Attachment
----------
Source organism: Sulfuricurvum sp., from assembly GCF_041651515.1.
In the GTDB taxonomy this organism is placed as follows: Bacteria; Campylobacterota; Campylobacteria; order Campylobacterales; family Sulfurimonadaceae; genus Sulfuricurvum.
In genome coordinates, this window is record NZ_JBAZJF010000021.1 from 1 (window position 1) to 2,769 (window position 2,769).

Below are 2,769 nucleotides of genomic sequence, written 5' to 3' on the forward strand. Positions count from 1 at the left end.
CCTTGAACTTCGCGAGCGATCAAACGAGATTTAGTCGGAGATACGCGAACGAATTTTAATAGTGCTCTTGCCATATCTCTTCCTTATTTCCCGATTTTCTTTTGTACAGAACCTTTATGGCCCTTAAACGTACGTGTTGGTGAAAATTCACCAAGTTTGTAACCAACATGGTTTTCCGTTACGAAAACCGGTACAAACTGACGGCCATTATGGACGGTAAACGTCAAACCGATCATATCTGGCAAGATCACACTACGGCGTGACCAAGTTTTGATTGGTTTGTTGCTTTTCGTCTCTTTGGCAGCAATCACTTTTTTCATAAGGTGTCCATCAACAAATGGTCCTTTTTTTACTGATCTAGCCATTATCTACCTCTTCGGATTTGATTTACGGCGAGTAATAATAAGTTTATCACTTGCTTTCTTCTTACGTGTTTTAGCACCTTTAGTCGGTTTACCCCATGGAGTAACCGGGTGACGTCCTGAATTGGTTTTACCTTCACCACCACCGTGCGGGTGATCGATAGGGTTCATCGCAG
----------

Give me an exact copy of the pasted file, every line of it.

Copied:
Source organism: Sulfuricurvum sp., from assembly GCF_041651515.1.
In the GTDB taxonomy this organism is placed as follows: Bacteria; Campylobacterota; Campylobacteria; order Campylobacterales; family Sulfurimonadaceae; genus Sulfuricurvum.
In genome coordinates, this window is record NZ_JBAZJF010000021.1 from 1 (window position 1) to 2,769 (window position 2,769).

Below are 2,769 nucleotides of genomic sequence, written 5' to 3' on the forward strand. Positions count from 1 at the left end.
CCTTGAACTTCGCGAGCGATCAAACGAGATTTAGTCGGAGATACGCGAACGAATTTTAATAGTGCTCTTGCCATATCTCTTCCTTATTTCCCGATTTTCTTTTGTACAGAACCTTTATGGCCCTTAAACGTACGTGTTGGTGAAAATTCACCAAGTTTGTAACCAACATGGTTTTCCGTTACGAAAACCGGTACAAACTGACGGCCATTATGGACGGTAAACGTCAAACCGATCATATCTGGCAAGATCACACTACGGCGTGACCAAGTTTTGATTGGTTTGTTGCTTTTCGTCTCTTTGGCAGCAATCACTTTTTTCATAAGGTGTCCATCAACAAATGGTCCTTTTTTTACTGATCTAGCCATTATCTACCTCTTCGGATTTGATTTACGGCGAGTAATAATAAGTTTATCACTTGCTTTCTTCTTACGTGTTTTAGCACCTTTAGTCGGTTTACCCCATGGAGTAACCGGGTGACGTCCTGAATTGGTTTTACCTTCACCACCACCGTGCGGGTGATCGATAGGGTTCATCGCAG